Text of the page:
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I have some .ts files (programs recorded from my Sharp TV on USB stick) that I want to store/play on my PC.

However, although they are listed on the stick when its plugged in the PC nothing will recognize the files. I have tried VLC (the "slider" moves but there's no sound or video) and changed the extension to MPEG, MP2, etc. but no joy.

I have tried converting the files with file converters and demuxers but none of these recognize the files. Are the files corrupted (they play on the TV) or do Sharp have a unique file structure?

Any help would be greatly appreciated.

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The Sharp TS files are encrypted in some way: playing them back is only possible on the original TV. I recorded the same minute of TV on my Humax PVR and my Sharp TV: the files are about the same size, 25Mb or so, but the content viewed through a hex editor is wildly different. Annoying isn't it? Paddy –  user123989 Jan 17 '13 at 16:28
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4 Answers 4

VLC can play .ts files recorded by TV recorder. You have to pass an option for that:

"Path/to/VLC" --demux ffmpeg

Answer from this VideoLan discussion thread

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I know this is an old thread, but in case anybody else, like me comes across it here's the gen; Sharp, and other TV manufacturers have their own proprietary video encryption for recordings. This is because pay for channels (and other channels) don't want their content copied. Because they are proprietary and each manufacturer, and often TV models have different encryption, unlike DVD's that use a standard encryption nobody has gone to the effort of cracking the decryption and making an application or codec to do this because you'd need a different codec for each manufacturer and possibly each model.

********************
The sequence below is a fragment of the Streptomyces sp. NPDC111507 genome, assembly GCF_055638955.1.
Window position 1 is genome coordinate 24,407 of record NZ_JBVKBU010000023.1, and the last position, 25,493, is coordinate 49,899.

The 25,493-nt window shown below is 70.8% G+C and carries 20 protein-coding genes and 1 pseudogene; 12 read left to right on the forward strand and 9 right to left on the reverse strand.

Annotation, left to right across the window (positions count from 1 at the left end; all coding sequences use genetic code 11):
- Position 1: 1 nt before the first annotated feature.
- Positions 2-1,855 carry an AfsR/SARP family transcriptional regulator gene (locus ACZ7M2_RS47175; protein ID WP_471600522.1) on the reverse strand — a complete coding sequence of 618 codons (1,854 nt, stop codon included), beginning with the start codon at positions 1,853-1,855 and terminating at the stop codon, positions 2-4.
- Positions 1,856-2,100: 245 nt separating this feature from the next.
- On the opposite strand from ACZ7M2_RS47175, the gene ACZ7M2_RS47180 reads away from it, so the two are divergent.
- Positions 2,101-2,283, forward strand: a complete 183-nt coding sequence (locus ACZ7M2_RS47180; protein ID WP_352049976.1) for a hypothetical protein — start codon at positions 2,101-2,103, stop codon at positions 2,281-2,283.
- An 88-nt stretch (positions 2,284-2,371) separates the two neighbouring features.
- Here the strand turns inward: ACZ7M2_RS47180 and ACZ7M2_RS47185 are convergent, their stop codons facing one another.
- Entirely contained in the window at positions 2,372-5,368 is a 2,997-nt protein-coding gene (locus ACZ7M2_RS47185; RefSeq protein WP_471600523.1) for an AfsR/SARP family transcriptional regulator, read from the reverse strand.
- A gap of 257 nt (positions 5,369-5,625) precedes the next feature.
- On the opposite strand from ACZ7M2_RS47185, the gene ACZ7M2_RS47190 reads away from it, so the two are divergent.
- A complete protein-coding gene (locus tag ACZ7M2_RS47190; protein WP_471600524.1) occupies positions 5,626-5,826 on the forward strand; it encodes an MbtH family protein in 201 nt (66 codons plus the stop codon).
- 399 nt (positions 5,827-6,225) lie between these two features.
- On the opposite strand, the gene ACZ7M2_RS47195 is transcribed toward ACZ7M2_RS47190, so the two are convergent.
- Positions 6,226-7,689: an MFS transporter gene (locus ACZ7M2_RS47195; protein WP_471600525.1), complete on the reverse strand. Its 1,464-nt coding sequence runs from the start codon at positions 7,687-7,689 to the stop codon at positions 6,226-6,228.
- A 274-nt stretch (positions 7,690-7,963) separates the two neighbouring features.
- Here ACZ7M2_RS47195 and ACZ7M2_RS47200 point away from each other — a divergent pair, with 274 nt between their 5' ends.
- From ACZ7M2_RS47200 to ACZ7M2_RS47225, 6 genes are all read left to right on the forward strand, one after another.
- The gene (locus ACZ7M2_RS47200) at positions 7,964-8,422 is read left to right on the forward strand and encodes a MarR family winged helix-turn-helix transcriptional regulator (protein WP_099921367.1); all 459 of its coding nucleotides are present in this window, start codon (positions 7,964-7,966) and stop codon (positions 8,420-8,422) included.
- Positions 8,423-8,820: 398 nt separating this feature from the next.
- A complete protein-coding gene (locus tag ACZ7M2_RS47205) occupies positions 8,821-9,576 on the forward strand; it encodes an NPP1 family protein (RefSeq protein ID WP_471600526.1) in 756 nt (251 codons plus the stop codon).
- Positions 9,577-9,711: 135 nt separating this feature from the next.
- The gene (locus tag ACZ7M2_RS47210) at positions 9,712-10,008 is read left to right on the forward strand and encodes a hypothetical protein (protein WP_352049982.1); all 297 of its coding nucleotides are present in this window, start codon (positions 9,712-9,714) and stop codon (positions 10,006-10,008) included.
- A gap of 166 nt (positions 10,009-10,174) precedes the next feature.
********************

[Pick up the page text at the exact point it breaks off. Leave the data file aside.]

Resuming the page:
So basically, it can't be done unless you can crack the encryption write a codec yourself.

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For what I've heard, those files are not meant to be played on other system, than the TV.

It looks like there's an encription on them, that makes converting it to other formats rather difficult.

The recordings are not intended to be portable. They are just supposed to allow people to watch the recorded TV programs on their TV at a more convenient time, or pause and resume the show as necessary. The recordings cannot be played back with anything other than the TV that made them.

You can read more here.

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TS files are MPEG-2 video files (TS == Transport Stream), recordings of television broadcasts (in high definition).

VLC can play .ts files

http://www.videolan.org/vlc/index.html

There is also a similar question here.

How to play .ts files? (and other unusual formats)

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"TS files are MPEG-2 video files" Not exactly. TS are MPEG transport stream files, which are different to your normal MPEG program stream files (ie MPG, VOB, etc). They are intended for streaming situations and can sometimes carry prorprietary/non-standard streams, which it sounds like may be the case here (if VLC can't play them). This is in the same sense that camera RAW formats are all based on TIFF but that doesn't make them compatible, because they contain proprietary streams. –  neon_overload Jan 18 '13 at 3:49
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